The first European settlers to reach the area were French fur trappers. They built a trading post on the shores in the early 1800s. The fur trade was booming then, so the lake was essential to that business.
In recent years, the lake has become famous for scuba diving. Its clear water and depths make it an ideal space to explore. In addition, the lake has several shipwrecks that the cold water has preserved. Divers can also enjoy sightings of the many fish species and other aquatic life.
6. Lake Gogebic
Multiple fish species live in this lake, including bass, walleye, pike, and perch. The lake is well known as a prime fishing spot. Therefore, it is regularly surveyed to ensure the longevity of its fish species.
Native Americans inhabited the area around the lake for centuries before European settlers arrived in the 1800s. Settlers created the first permanent white settlement on the lake in 1836. The site has been a popular vacation destination ever since.
Today, Lake Gogebic is a favorite relaxation space for residents and tourists due to its clear waters and scenic shoreline.
7. Manistique Lake
Lying in the Upper Peninsula and part of the Manistique River watershed is Manistique Lake. It is the seventh-biggest lake in Northern Michigan. Also, the surface area of this water body is 10,130 acres, reaching a maximum depth of 20 feet. It is approximately 6.5 miles long and 4 miles wide.
Manistique Lake was formed by glaciers and is now a popular fishing, swimming, boating, and camping destination. In addition, the Manistique River flows into the lake and is a significant source of hydroelectric power for the region.
Different fish live in these waters, including walleye, muskie, northern pike, trout, and perch. Unfortunately, the lake has become increasingly polluted due to agricultural runoff and sewage discharge.
Despite its pollution problems, Manistique Lake is still a popular destination for outdoor enthusiasts. With its abundance of fish and scenic beauty, the lake provides an excellent opportunity to enjoy the outdoors in Michigan.
8. Black Lake
Black Lake is Northern Michigan’s eighth-largest lake, with a surface area of 10,130 acres. It is in the northeastern portion of the Lower Peninsula, bordered by Cheboygan, Presque Isle, and Alpena counties. The lake has a 50 feet maximum depth and an average depth of 30 feet.
The lake is popular for fishing, boating, and swimming, with several entry points for the public, including state parks and boat launches. Black Lake is home to mixed fish species, including walleye, pike, bass, and perch. The lake is also a favorite location for ice fishing in the winter. People use the lake primarily for recreation.
9. Crystal Lake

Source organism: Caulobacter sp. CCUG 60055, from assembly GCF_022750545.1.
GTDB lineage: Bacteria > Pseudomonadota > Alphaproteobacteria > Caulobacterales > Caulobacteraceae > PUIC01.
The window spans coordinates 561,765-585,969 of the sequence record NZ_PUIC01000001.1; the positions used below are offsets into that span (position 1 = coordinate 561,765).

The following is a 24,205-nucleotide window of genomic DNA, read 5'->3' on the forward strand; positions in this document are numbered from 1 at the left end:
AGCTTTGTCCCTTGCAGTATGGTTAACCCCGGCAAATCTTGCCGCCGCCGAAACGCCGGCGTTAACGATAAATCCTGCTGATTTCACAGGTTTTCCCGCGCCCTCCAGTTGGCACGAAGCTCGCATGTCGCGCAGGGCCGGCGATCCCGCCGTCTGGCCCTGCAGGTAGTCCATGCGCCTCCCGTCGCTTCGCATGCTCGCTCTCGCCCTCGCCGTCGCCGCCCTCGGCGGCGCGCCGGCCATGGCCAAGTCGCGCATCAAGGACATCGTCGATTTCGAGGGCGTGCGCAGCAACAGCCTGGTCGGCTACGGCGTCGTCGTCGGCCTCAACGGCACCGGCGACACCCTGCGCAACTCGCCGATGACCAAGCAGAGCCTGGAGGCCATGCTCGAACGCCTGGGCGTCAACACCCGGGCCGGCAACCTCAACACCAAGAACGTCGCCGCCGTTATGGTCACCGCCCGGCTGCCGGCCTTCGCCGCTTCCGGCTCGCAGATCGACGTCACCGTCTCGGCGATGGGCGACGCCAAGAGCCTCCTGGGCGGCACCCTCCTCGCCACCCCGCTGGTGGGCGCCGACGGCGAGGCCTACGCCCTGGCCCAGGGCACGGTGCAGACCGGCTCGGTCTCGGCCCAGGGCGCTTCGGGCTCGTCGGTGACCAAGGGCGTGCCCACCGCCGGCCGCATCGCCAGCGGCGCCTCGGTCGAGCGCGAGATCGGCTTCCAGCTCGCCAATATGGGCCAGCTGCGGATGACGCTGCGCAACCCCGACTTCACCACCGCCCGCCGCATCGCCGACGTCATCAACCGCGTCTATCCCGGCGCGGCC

The lake attracts visitors from all over the Midwest. As a result, numerous campgrounds, hotels, and resorts are located near the lake.
10. Portage Lake
Portage Lake is in Houghton County and covers approximately 2,110 acres, has a maximum depth of 60 feet, is 3 miles long, and is 1.5 miles wide. It was formed during the last glacial period and is relatively young.
Portage Lake contains many fish species such as bass, walleye, pike, and trout.
In addition to being a popular recreational destination, the lake is an essential part of the local ecosystem. The lake is home to various plant and animal life, including several endangered species.
Portage Lake is a beautiful and vital part of Michigan’s natural landscape. The lake supplies recreational possibilities for residents and visitors while supporting a diverse ecosystem.
11. Higgins Lake
This lake comes in at number 11 of the biggest lakes in Northern Michigan. It is in Roscommon County, in the Northern Lower Peninsula. The lake is approximately 9,600 acres, 9 miles long and 5 miles wide. It has a maximum depth of 135 feet and an average depth of 44 feet.
This water body is a natural freshwater lake fed by several small streams and one large, the Muskegon River.
Many bird species live in the area, including eagles, ospreys, and loons. Because of its supportive environment, this lake is a premium bird-watching location. Visitors also frequent the lake because it holds excellent fishing opportunities as it is full of bass, trout, and pike.
Higgins Lake takes its name from William A. Higgins, the first white settler in the area. William Higgins settled near the lake in 1855, originally known as Big Muskegon Lake. Locals later renamed it Higgins Lake in 1879 and built the first dam on the lake in 1881. Authorities rebuilt the dam in 1925. Now, the Michigan Department of Natural Resources owns the dam.